Judah was blessed to enjoy God’s presence in their midst. In Jerusalem, any Jew could look to the highest hill and see the monumental structure of Solomon’s temple standing tall against the sky, and he could know his God had promised to dwell there among His people. If a priest walked into the temple, he would find it dazzlingly beautiful–but empty of any form of presence. No physical image lived in this temple because God is spirit. A Jew knew God lived there only through faith.
After Solomon’s son Rehoboam assumed the throne, he did not walk in the righteousness of David nor in the wisdom of Solomon. During Rehoboam’s reign “Shishak king of Egypt came up against Jerusalem and took away the treasuries of the house of the LORD…” (2 Chr. 12.9), including the gold shields Solomon had made. Instead of crying out to God for help, Rehoboam accepted the loss and replaced the gold shields with bronze replicas, settling for less than the best. Indeed, without God we must settle for less than the best.
Instead of trusting in God for help, Rehoboam’s grandson Asa took “silver and gold from the treasuries of the house of the LORD and of the king’s house and sent to Ben-Hadad king of Syria” in order to make a treaty with Syria against Israel. Can you imagine taking what is God’s and giving it to a pagan king in order to protect yourself? Asa did that.
After Asa came Jehoshaphat. While Scripture does not record his jumping habits, it does record his abiding righteousness and faith. When the nations of Moab, Amon, and Edom simultaneously threatened Judah, Jehoshaphat prayed to Yahweh God from the Temple. His prayer contains a wealth of riches:
Then Jehoshaphat stood in the assembly of Judah and Jerusalem, in the house of the LORD, before the new court, and said: “O LORD God of our fathers, are You not God in heaven, and do You not rule over all the kingdoms of the nations, and in Your hand is there not power and might, so that no one is able to withstand You? Are You not our God, who drove out the inhabitants of this land before Your people Israel, and gave it to the descendants of Abraham Your friend forever? And they dwell in it, and have built You a sanctuary in it for Your name, saying, ‘If disaster comes upon us—sword, judgment, pestilence, or famine—we will stand before this temple and in Your presence (for Your name is in this temple), and cry out to You in our affliction, and You will hear and save.’ And now, here are the people of Ammon, Moab, and Mount Seir—whom You would not let Israel invade when they came out of the land of Egypt, but they turned from them and did not destroy them—here they are, rewarding us by coming to throw us out of Your possession which You have given us to inherit. O our God, will You not judge them? For we have no power against this great multitude that is coming against us; nor do we know what to do, but our eyes are upon You.” (2 Chr. 20.5-12)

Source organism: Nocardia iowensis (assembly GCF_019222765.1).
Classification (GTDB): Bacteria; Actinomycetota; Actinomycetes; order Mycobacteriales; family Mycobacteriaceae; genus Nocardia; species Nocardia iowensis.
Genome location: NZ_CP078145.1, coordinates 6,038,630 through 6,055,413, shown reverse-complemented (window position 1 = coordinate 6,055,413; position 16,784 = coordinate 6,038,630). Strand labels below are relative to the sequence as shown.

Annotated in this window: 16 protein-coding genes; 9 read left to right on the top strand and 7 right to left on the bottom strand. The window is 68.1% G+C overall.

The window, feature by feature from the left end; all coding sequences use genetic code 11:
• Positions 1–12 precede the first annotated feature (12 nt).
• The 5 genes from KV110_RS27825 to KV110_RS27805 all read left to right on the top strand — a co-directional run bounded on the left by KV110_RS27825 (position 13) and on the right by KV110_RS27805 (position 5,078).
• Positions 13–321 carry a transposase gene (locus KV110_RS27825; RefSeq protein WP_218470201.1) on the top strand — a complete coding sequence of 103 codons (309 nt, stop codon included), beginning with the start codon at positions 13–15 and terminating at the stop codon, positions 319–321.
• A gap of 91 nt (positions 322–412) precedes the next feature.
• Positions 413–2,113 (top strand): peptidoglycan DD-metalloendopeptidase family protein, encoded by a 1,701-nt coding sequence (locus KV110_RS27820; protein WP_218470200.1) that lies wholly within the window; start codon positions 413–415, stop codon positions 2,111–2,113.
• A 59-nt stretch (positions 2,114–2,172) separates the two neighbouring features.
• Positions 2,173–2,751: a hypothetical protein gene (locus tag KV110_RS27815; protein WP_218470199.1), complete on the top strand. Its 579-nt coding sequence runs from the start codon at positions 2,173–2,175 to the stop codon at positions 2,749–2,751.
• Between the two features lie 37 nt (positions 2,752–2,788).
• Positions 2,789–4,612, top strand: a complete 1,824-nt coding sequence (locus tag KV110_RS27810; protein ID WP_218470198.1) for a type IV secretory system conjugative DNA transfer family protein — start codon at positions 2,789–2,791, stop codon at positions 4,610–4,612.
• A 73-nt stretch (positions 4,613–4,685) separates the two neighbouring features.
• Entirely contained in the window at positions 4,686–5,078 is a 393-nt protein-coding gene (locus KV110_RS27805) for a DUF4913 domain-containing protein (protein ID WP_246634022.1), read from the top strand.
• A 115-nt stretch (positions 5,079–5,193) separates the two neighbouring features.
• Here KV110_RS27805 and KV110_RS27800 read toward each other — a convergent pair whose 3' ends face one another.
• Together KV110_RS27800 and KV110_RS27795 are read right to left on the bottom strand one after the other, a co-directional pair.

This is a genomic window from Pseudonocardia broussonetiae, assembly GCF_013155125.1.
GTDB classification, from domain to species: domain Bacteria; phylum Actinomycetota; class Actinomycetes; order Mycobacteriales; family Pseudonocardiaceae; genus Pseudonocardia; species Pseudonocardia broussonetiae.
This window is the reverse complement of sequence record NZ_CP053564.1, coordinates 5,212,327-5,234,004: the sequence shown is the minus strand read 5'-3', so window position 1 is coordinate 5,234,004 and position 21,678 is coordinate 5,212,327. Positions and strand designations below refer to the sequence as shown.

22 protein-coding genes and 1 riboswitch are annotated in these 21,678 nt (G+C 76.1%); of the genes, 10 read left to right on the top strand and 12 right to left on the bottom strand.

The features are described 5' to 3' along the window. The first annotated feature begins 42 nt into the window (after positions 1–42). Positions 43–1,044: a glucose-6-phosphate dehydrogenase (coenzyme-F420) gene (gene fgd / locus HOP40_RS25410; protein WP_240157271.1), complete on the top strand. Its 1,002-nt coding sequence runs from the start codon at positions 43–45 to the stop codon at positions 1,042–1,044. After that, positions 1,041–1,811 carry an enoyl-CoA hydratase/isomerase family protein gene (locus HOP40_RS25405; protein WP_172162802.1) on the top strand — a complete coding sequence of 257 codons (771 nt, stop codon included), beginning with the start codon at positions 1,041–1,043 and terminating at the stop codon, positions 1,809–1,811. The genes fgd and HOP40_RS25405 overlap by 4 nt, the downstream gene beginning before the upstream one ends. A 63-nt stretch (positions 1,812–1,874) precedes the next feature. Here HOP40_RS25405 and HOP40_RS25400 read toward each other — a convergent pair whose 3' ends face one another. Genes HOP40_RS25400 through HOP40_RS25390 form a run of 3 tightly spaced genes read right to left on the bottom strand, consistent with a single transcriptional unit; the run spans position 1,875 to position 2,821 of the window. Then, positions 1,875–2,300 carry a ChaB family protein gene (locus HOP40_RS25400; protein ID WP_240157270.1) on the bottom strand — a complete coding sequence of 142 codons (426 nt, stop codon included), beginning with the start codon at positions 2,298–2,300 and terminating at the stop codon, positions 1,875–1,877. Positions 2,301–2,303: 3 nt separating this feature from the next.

Though all these kings lived with reference to the temple, some defiled the house of the Lord and some adored and honored God’s house. Faith made the difference. Many of the kings of Judah were not men of faith and righteousness; they were not interested in following God’s commandments or keeping the covenant. But a few loved God, loved His presence, loved living close to His house.
Where would you like to live? How would you like to live in God’s house? Jesus said in John 14.2, “In My Father’s house are many rooms; if it were not so, I would have told you. I go to prepare a place for you.” In His presence we shall live!